In Spite Of New Record Sealing Law, Many In New York Still Have Criminal Records Unsealed
On July 4, the New York Times covered an important story about “expungement” (or, rather, record sealing) in states like New York, and how so few have been able to have their records sealed in spite of the new law that went into effect in October 2017.
This law allows anyone with a conviction that is at least 10 years old to apply to have their record sealed (as long as they do not have more than two misdemeanors or one felony and one misdemeanor conviction and none of their convictions involve violent felonies or sex offenses). The idea behind it was to allow ex-offenders who had done their time to get rid of the stigma, which can sometimes serve as a burden in obtaining employment. According to the Department of Labor, any prior convictions that have not been sealed must be disclosed if asked by a potential employer, and many studies have shown that recidivism is directly linked to an inability to find employment and housing.
If the individual’s record is successfully sealed, the conviction would no longer appear in a public records search; however, employers for jobs that require you to carry a firearm and law enforcement agencies could still access sealed records.
A Problem Reaching Those Eligible
As of the end of May, records demonstrated that only 346 people statewide had had their convictions sealed. Part of the problem is the difficulty in creating targeted educational campaigns to inform people about the new law, as little is known about where candidates for sealing are actually located. This is made even more complicated by the addition of several factors making someone ineligible, such as an out-of-state or federal conviction that would not necessarily appear on their New York record. Still, the estimate is that hundreds of thousands of people to date could be eligible.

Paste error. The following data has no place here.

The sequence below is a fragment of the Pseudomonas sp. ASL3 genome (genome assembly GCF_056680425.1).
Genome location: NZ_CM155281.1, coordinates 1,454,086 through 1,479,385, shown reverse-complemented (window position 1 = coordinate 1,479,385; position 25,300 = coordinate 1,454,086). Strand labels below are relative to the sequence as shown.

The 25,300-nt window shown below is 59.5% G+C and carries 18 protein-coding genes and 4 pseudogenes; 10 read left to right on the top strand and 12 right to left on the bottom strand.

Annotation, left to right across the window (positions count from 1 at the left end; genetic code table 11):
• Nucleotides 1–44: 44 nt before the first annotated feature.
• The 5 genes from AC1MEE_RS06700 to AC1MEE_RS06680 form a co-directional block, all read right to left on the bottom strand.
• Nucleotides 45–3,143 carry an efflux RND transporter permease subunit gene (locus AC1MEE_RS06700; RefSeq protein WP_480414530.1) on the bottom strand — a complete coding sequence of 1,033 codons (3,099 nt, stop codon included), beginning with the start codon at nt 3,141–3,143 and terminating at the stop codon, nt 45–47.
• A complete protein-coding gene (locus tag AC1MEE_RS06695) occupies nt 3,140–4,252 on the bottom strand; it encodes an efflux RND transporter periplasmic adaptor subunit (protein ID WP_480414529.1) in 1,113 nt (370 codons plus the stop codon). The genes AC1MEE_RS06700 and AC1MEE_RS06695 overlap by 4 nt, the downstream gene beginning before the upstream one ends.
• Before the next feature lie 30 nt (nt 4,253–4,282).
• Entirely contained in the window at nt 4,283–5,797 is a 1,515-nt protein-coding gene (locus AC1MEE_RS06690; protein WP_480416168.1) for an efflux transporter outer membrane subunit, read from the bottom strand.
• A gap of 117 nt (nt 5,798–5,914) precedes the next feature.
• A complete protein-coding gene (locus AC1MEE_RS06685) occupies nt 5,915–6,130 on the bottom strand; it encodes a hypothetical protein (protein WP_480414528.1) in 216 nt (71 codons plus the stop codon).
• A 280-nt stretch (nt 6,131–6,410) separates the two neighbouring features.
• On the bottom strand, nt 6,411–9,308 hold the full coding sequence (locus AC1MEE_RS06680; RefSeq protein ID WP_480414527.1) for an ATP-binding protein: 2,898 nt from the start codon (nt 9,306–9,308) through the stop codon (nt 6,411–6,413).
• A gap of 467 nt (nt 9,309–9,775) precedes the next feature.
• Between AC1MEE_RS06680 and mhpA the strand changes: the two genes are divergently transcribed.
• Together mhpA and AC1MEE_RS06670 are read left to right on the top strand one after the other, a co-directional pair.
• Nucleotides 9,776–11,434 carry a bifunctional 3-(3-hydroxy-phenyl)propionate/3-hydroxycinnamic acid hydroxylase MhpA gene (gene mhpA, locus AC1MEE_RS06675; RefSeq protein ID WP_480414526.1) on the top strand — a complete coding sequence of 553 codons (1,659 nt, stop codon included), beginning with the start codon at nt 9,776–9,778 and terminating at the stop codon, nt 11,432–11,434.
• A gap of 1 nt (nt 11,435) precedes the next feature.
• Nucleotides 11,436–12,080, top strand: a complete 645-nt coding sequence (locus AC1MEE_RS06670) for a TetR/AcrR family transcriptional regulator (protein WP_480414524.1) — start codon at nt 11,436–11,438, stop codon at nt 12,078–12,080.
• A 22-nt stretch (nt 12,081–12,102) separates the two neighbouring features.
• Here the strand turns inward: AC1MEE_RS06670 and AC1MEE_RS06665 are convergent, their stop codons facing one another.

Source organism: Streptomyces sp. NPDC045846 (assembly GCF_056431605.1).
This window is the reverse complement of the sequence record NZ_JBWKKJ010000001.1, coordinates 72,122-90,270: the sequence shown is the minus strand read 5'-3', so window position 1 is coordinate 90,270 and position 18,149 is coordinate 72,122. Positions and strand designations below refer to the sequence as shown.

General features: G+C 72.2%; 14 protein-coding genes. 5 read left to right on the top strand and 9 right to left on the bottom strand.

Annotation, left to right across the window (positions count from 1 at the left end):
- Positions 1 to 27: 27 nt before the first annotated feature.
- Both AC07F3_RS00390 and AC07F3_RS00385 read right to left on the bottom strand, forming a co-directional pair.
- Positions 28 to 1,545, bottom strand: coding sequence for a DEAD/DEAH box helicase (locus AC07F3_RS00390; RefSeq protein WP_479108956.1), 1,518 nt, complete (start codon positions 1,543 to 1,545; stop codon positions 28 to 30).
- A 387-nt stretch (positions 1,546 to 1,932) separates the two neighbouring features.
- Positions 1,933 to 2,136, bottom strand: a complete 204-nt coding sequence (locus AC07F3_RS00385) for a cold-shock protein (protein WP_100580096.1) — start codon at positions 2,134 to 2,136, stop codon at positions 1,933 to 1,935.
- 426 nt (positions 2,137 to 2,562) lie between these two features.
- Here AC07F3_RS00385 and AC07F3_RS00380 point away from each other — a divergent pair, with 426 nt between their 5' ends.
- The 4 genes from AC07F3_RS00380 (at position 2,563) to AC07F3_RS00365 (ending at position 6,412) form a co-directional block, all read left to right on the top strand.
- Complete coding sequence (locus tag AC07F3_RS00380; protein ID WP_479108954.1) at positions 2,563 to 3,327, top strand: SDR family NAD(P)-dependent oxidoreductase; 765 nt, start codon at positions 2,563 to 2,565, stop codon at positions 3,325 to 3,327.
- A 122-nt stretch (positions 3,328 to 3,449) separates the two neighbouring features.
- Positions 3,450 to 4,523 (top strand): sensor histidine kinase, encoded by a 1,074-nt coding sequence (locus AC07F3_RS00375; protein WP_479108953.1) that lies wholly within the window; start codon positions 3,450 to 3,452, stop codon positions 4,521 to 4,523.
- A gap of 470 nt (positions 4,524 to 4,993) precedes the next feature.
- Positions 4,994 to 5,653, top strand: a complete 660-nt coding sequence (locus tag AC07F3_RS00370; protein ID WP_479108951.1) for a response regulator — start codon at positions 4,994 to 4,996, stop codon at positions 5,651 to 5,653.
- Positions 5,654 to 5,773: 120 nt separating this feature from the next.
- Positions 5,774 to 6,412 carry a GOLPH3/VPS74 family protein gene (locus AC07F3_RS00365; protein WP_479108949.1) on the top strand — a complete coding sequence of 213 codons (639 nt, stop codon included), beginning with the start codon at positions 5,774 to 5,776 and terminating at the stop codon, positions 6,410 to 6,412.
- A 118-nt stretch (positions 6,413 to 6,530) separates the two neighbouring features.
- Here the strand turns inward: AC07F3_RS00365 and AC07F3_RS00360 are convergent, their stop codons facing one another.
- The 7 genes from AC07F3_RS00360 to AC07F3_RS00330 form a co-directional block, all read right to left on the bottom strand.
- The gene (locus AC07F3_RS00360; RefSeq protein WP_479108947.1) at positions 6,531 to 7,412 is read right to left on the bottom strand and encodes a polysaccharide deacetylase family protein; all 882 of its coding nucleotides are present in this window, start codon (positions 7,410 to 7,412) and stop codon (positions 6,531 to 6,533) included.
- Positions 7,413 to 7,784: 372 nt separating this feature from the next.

Lingering Civil Rights Issues
The law also, unfortunately, has a disparate impact when it comes to race: Both blacks and Hispanics are more likely to live in heavily policed communities, and thus have multiple convictions for minor offenses, making them ineligible. For example, one study found that black residents were arrested on low-level marijuana charges at eight times the rate of white people.
You Really Need an Experienced Attorney
Trying to get your record sealed without the assistance of a lawyer can make things even more difficult, and even get you outright turned away, in some circumstances. Online application instructions can be confusing, and many people cannot afford a lawyer’s assistance. Many people do not realize that you have to file a motion in the court where you were convicted and provide a copy to the district attorney’s office that prosecuted the case. A number of people end up submitting incomplete applications, sending them to the state attorney general’s office instead of the district attorney’s office.
In spite of New York’s record sealing law, criminal convictions can still have a disparate effect on your life. If you have been charged with a crime, contact our New York criminal defense attorneys at the office of Phillip J. Murphy today to help ensure that you are protected.